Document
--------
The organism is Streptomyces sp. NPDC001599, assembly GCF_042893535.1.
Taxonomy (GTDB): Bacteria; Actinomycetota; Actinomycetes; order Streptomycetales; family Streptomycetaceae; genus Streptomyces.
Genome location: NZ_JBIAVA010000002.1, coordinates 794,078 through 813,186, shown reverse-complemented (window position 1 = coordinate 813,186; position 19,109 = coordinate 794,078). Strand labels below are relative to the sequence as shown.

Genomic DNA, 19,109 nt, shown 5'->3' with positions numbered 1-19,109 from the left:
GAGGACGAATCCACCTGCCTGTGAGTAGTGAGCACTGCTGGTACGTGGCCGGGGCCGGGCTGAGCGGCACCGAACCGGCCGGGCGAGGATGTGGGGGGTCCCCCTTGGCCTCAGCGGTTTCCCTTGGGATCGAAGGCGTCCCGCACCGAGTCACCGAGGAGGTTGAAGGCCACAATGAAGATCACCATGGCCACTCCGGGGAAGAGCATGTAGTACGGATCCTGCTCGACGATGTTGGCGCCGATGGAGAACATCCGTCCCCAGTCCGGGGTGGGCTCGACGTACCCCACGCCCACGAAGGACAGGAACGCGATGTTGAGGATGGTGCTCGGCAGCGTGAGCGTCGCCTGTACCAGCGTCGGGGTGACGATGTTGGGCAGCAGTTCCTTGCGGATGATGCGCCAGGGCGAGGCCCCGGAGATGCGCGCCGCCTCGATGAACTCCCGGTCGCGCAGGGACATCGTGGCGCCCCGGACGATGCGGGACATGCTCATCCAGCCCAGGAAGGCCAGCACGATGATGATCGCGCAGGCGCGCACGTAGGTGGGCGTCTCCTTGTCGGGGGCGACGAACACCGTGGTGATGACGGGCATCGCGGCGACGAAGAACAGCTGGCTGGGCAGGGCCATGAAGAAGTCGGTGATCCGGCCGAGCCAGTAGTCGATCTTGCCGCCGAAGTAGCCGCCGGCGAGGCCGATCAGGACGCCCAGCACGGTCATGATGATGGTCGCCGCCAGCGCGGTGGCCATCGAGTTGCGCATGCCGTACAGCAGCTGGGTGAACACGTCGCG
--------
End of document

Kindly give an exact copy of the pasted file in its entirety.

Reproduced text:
The organism is Streptomyces sp. NPDC001599, assembly GCF_042893535.1.
Taxonomy (GTDB): Bacteria; Actinomycetota; Actinomycetes; order Streptomycetales; family Streptomycetaceae; genus Streptomyces.
Genome location: NZ_JBIAVA010000002.1, coordinates 794,078 through 813,186, shown reverse-complemented (window position 1 = coordinate 813,186; position 19,109 = coordinate 794,078). Strand labels below are relative to the sequence as shown.

Genomic DNA, 19,109 nt, shown 5'->3' with positions numbered 1-19,109 from the left:
GAGGACGAATCCACCTGCCTGTGAGTAGTGAGCACTGCTGGTACGTGGCCGGGGCCGGGCTGAGCGGCACCGAACCGGCCGGGCGAGGATGTGGGGGGTCCCCCTTGGCCTCAGCGGTTTCCCTTGGGATCGAAGGCGTCCCGCACCGAGTCACCGAGGAGGTTGAAGGCCACAATGAAGATCACCATGGCCACTCCGGGGAAGAGCATGTAGTACGGATCCTGCTCGACGATGTTGGCGCCGATGGAGAACATCCGTCCCCAGTCCGGGGTGGGCTCGACGTACCCCACGCCCACGAAGGACAGGAACGCGATGTTGAGGATGGTGCTCGGCAGCGTGAGCGTCGCCTGTACCAGCGTCGGGGTGACGATGTTGGGCAGCAGTTCCTTGCGGATGATGCGCCAGGGCGAGGCCCCGGAGATGCGCGCCGCCTCGATGAACTCCCGGTCGCGCAGGGACATCGTGGCGCCCCGGACGATGCGGGACATGCTCATCCAGCCCAGGAAGGCCAGCACGATGATGATCGCGCAGGCGCGCACGTAGGTGGGCGTCTCCTTGTCGGGGGCGACGAACACCGTGGTGATGACGGGCATCGCGGCGACGAAGAACAGCTGGCTGGGCAGGGCCATGAAGAAGTCGGTGATCCGGCCGAGCCAGTAGTCGATCTTGCCGCCGAAGTAGCCGCCGGCGAGGCCGATCAGGACGCCCAGCACGGTCATGATGATGGTCGCCGCCAGCGCGGTGGCCATCGAGTTGCGCATGCCGTACAGCAGCTGGGTGAACACGTCGCG